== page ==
Remove haupia from the heat. Let cool a bit and then pour into 8X8 heat-proof glass square container. (Optional: You can make individual servings by pouring haupia into ramekins.) Let haupia cool completely before refrigerating. Leave in refrigerator until haupia firms up, about 4 hours or overnight is best. When ready to serve, cut into 1-inch cubes and serve cold.

*My version of haupia isn’t as sweet because I figure the coconut cream will already be a bit sweet. If you like your haupia on the sweeter side, you can increase the sugar by a 1/4 cup for a total of 3/4 cup sugar.

Cubes of haupia anchor my Hawaiian plate of kalua pork and lomi lomi salmon

Cubes of haupia anchor my Hawaiian plate of kalua pork and lomi lomi salmon

 

11 Responses to Haupia Recipe: It’s Hawaiian Coconut Pudding

  1. hungry dog says:

    Nice. I’ve recently come around to coconut so maybe I will try this. Your kalua pork looks exactly like mine (which I made over the weekend). But where’s the mac salad, Ben? That’s the best part of the plate lunch. :)

    • Ben Ben says:

      I’m not a coconut person either because of the chalky texture of the actual coconut flesh. But I love the taste of coconut flavor, so enjoy haupia and haupia cake! Oh, and most Hawaiian plates I’ve had back home in Hawaii don’t serve it with mac salad. I think because they’re trying to be traditional. So hmmm, maybe I should have had poi instead of rice. :)

  2. Cindy Harris says:

    That looks yummy and a lot like what I know as “aga aga” which is almond jelly, I think?

    Where do you buy coconut cream? That’s different from coconut milk, right?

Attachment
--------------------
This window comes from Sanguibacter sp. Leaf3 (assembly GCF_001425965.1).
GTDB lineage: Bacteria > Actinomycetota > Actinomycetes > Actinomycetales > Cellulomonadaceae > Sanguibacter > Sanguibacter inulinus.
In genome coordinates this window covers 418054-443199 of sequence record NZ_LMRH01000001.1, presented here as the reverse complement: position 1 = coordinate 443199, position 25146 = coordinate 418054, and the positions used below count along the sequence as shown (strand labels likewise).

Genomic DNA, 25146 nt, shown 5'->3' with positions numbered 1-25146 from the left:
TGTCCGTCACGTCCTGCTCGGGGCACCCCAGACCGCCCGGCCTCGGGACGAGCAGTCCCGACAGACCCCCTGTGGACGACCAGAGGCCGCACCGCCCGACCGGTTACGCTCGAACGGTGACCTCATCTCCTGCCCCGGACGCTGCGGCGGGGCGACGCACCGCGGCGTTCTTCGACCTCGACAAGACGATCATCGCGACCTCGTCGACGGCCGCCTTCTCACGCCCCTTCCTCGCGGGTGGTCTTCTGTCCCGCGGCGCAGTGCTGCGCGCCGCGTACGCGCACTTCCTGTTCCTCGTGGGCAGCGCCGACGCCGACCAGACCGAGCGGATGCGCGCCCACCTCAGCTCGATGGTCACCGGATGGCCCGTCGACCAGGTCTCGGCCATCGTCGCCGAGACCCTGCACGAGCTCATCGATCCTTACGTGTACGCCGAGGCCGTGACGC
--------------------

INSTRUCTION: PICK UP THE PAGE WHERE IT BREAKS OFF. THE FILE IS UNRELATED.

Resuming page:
Great job!

    • Ben Ben says:

      Thanks Cindy! Yeah, this does remind me of almond jelly. I know what you’re talking about because I ate a lot of almond jelly growing up in a Chinese household. I think I ate so much of it that I’m bored of it now. But making that is different because that you do use gelatin or agar agar to thicken it. Here we use cornstarch.

      I buy coconut cream in the can from Asian grocery stores here. I’ve also seen in in frozen sections too. Typically anywhere that’ll have Thai cooking would sell both coconut milk and coconut cream.

  3. Karen Tran says:

    I tried this last night and it turned out well even though I only had coconut milk. I used 3 cups (1 can plus a leftover bit from another recipe) and reduced it down to 2 cups. As I was cooking and stirring the pudding as it thickened, clumps started to form and I freaked out. I took it off the heat and whisked it like crazy until it was smooth again. In retrospect I should have continued to cook it a bit more as the final pudding had a slight uncooked flour taste to it. The texture was more pot de creme than cube-able but it was still good and everyone finished their portions! Thanks for the recipe – this one is a keeper.